In New York City, five concurrent and ultimately intersecting stories of emotional despair are presented leading up to the first anniversary of 9/11. Emme Keeler, a high end cake designer, and her businessman husband Danny are all about presenting the perfect life, much like the perfection Emme strives for with her cake designs. Despite that perfection, Emme and her team have lost most of the recent contracts against their main competitor, Safarah Polsky. Emme is hoping things will change with the upcoming annual competition to win the lucrative contract to provide the birthday cake for now teenager, spoiled heiress Lisa Krindle, Emme who will do whatever she can to get a leg up on Safarah. Married Allison and David Burbage do whatever they need to to provide for their adolescent son Charlie, who is in expensive therapy to deal with disruptive sometimes bordering on violent behavior against others. They may not realize that they are really placing their own relationship at risk in not...Written by
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[discussing his son]
I mean, deep down he's a good kid.
He's actually a great kid.
No, he's actually a selfish, incorrigible monster with a heart made out of shit and splinters.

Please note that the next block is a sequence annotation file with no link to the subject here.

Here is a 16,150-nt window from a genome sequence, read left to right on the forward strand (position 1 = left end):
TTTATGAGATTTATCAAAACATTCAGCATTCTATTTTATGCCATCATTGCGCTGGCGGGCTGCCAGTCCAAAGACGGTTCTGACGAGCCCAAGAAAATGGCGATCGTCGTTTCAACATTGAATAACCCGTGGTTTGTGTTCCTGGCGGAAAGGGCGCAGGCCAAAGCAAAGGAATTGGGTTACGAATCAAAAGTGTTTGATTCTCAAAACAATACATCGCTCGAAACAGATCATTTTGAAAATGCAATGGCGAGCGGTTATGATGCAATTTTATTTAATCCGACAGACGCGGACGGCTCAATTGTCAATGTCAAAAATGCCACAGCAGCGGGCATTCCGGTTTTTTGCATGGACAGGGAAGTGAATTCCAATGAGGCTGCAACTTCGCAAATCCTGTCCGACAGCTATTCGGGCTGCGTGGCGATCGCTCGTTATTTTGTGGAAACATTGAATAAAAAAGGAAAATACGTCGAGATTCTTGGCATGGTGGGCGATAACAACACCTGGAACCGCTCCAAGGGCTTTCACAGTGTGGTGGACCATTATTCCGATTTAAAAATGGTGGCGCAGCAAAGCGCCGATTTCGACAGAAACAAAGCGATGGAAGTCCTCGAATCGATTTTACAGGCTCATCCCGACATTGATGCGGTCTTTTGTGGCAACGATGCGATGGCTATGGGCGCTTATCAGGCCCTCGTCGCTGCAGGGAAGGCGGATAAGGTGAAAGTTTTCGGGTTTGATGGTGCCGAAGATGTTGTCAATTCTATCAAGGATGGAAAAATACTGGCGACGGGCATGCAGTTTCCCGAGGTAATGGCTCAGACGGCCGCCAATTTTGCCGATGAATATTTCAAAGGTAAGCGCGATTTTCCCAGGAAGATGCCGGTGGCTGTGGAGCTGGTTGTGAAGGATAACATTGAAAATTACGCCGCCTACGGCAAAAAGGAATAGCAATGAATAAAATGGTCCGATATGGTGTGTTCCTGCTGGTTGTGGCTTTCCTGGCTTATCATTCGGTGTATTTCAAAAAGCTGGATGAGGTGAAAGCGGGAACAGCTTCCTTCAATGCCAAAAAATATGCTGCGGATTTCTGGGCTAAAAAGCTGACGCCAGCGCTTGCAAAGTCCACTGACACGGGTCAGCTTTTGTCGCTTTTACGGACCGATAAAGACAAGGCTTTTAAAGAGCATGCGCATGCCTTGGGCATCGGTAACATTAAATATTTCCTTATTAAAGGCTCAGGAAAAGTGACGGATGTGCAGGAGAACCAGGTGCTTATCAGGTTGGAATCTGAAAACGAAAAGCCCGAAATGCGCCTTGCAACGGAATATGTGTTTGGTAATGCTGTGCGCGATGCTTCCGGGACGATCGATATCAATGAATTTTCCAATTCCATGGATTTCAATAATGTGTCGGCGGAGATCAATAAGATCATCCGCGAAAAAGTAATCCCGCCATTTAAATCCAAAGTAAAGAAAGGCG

See more »
"The Great New Wonderful" marks the lead-up to a nervous anniversary I vividly remember - September 2002 -- so it is difficult to separate out my own recall of feelings of unease and dread in comparison to the film's portrayal of how a somewhat disparate group of New Yorkers experienced the same month or to evaluate it as a film on its own.
It certainly will have more resonance to New Yorkers than to others, even as TV's "Rescue Me has" already sneered at such feelings of those like most of the characters in the film who didn't directly lose a loved one or colleague on 9/11. But the documentaries and TV shows have focused on survivors and first-responders so that this attempt to capture every day New Yorkers, albeit mostly neurotic middle-class white ones, provides fresh insight.
The film well captures the malaise that seemed to infect us all, powerfully enough that I cried just before the climax, though to me it's like commemorating a yahrzheit, an anniversary of a death. When three-quarters through the film a plane traverses the screen, I gasped, just as I did at noisy planes throughout that month. While it took me over a year until I could even walk by Ground Zero, and then only by looking away from that hole in the ground, the repeating panning to the new skyline has already gotten too familiar to us and no longer has the shock of the gaping hole in the sky, or maybe the golden-tinged panorama is more of midtown with the Empire State Building restored as our icon than of lower Manhattan.
Directed in an European-feeling style by Danny Leiner, like an inter-edited take on the 2002 collection of 11 minute thematically-linked films by 11 international directors "11'09''01 - September 11", the mordant script by debut screenwriter Sam Catlin emphasizes festering explosions of repressed violence in various forms, mocking New Yorkers' contentions that 9/11 would somehow change us forever to be more serious and to appreciate life and despite what we read in the wedding stories in The New York Times for a year or two afterwards.